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US economy just 'doesn't want to grow up:' BofA's Contopoulos

The United States, along with the European Central Bank and Bank of Japan, are stuck overseeing 'Peter Pan' economies that refuse to wean themselves off cheap money policies.

That assessment comes from Bank of America-Merrill Lynch Global Research's head of high yield and relative value strategy, who saidFederal Reservechair Janet Yellen and her global central banking counterparts have been reduced to little more than high ranking babysitters.

"A Peter Pan economy is an economy that just doesn't want to grow up," Michael Contopoulos recently told "Fast Money."The central bankers of the U.S., Japan and Europe "are like three nannies managing the economies. And, that's what they're supposed to be doing.

Speaking about the central banks' mandate for price stability, Contopoulos added: "If you think about it, their job is to spur inflation and growth. It's to baby the economies forward. It's just not happening though."

The analysis coming as the ten-year Treasury note yield fell to multi-year lows this week, breaking the 1.60 percent mark. Meanwhile, the Fed decided leave interest rates unchanged.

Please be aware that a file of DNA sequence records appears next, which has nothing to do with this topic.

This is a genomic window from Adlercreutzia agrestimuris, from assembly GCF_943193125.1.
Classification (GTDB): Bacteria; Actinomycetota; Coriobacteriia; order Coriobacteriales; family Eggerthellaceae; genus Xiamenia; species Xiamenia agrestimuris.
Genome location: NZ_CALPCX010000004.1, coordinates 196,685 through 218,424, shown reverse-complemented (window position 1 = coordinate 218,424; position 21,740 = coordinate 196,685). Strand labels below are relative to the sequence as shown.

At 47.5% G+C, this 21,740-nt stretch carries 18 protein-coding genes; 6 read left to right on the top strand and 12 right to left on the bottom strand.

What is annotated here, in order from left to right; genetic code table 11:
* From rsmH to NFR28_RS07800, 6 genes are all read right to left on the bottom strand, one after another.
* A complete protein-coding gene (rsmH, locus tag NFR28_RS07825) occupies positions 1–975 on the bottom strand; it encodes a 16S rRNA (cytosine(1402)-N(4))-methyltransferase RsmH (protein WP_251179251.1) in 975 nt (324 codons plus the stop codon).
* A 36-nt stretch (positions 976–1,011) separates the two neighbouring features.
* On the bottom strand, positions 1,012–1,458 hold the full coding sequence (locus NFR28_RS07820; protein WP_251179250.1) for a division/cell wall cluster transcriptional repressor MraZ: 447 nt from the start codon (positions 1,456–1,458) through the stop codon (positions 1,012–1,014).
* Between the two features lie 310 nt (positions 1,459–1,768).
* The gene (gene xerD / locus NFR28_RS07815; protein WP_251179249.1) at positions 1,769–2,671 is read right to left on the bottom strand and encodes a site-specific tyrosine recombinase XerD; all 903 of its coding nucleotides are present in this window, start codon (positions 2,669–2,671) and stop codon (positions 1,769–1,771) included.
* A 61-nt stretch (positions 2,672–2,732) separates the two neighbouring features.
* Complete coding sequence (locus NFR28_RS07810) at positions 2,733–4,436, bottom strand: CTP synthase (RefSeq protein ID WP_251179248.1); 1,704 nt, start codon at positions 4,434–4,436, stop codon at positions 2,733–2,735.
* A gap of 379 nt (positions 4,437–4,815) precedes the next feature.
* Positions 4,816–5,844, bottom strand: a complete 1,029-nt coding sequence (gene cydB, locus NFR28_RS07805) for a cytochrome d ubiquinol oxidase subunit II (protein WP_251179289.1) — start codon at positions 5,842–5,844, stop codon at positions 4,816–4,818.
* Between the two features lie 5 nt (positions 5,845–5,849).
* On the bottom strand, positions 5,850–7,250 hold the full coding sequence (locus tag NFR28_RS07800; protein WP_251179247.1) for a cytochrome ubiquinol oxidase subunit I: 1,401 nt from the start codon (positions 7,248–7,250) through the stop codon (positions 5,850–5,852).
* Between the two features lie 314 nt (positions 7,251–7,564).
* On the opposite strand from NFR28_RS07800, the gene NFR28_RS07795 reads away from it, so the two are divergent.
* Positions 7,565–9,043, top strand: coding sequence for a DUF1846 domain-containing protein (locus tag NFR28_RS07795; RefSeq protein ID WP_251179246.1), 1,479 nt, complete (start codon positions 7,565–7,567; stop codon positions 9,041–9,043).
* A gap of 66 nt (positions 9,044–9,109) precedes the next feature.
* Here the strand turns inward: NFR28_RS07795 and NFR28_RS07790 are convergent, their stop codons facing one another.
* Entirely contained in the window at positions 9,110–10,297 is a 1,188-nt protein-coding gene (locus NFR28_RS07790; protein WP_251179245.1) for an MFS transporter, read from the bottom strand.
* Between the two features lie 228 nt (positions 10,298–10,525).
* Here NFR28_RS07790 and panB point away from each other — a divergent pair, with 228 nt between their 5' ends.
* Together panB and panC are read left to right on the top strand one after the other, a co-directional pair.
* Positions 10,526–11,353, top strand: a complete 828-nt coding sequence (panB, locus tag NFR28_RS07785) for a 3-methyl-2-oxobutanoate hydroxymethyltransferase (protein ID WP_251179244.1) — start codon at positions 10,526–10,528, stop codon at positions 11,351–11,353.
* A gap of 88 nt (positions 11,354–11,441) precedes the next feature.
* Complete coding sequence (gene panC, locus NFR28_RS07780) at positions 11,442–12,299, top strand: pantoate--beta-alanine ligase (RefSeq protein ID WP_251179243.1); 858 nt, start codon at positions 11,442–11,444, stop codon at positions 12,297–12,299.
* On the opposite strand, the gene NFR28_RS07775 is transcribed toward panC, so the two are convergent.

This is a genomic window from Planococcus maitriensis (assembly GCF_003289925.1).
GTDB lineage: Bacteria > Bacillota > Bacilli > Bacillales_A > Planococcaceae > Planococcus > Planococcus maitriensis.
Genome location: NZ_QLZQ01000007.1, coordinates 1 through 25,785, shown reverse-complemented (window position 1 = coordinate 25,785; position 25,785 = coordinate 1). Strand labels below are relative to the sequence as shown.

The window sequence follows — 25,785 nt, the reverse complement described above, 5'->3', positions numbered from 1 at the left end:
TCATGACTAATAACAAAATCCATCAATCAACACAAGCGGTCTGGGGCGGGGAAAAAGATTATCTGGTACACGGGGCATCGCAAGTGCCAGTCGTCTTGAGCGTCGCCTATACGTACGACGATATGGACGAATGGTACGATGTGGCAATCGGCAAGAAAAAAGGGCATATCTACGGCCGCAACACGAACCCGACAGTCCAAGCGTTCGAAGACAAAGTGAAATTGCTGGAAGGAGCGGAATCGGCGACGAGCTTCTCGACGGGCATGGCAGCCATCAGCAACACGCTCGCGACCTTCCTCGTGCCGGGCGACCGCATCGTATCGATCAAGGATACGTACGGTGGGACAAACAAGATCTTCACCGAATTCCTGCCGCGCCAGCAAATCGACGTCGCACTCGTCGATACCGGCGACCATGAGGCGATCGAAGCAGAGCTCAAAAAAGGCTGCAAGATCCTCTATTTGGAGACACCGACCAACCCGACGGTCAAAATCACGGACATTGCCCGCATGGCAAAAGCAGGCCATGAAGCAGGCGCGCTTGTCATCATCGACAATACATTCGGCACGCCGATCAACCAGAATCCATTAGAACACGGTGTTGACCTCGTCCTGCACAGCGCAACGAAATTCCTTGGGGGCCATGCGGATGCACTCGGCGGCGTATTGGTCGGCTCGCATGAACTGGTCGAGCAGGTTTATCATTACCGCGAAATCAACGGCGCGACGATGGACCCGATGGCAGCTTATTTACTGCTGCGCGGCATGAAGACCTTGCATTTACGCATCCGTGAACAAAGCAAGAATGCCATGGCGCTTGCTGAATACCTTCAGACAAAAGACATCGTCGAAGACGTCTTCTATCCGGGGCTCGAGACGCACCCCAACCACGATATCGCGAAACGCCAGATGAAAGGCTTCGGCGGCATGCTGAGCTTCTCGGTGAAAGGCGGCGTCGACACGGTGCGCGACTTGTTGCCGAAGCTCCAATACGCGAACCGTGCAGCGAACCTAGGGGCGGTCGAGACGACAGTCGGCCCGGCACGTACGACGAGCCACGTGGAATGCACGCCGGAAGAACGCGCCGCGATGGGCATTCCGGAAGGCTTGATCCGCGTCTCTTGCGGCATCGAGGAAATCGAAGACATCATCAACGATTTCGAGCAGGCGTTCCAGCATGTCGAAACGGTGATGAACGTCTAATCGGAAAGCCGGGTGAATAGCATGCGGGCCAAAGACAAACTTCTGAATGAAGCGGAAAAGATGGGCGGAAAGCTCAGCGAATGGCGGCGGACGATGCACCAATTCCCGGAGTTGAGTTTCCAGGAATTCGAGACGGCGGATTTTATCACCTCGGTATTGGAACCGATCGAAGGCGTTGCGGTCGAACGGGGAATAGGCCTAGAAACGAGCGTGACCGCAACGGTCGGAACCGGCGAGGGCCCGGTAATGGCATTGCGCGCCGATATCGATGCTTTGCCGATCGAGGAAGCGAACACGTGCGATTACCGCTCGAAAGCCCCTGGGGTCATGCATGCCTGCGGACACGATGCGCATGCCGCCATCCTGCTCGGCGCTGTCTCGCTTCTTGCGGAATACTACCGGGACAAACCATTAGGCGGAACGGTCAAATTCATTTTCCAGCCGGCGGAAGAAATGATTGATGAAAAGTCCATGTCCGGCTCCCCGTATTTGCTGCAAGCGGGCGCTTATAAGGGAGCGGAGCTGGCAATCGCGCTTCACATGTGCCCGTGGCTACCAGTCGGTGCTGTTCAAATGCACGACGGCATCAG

"I think rates could go lower. You have ten trillion of negative yielding assets globally. Treasuries, U.S. investment grade and U.S. high-yield are virtually some of the only assets available right now with a positive yield," said Contopoulos, who drives the firm's view on cross assets and the high yield and loan markets. "Fundamentals are weak."

'Fantasy land' companies 'can't hire much more'

As rates remain low or go lower, he believes it makes sense to buy Treasuries and/or high quality assets that have sold off the most.

Meanwhile, the most susceptible to shocks in this uncertain policy environment, according to Contopoulos, are risk sensitive assets—including high-yield.

Contopoulos also points out the problems stretch to earnings, too — a spot that particularly worries him because there are only two ways for companies to grow: Via capital structures and rising equity multiples.

"Either you cut costs, cut CAPEX [capital expenditures] or fire your unproductive labor force. Or, at least stop hiring," he said. "And, I think we/re starting to see a slowing in the labor force because quite frankly, we have a tight labor market and corporations can't hire much anymore."

In a note out earlier this month, Contopoulos warned job losses may grow later this year or early next year due to poor productivity, slowly rising wages and lackluster corporate earnings. The situation is party caused by central banks in 'fantasy-land,' he wrote.

Investors may get a clearer picture of the labor market and policy on Tuesday when Yellen begins two-days of testimony before lawmakers on Capitol Hill.

Clarification: Contopoulos made his remarks to CNBC's "Fast Money."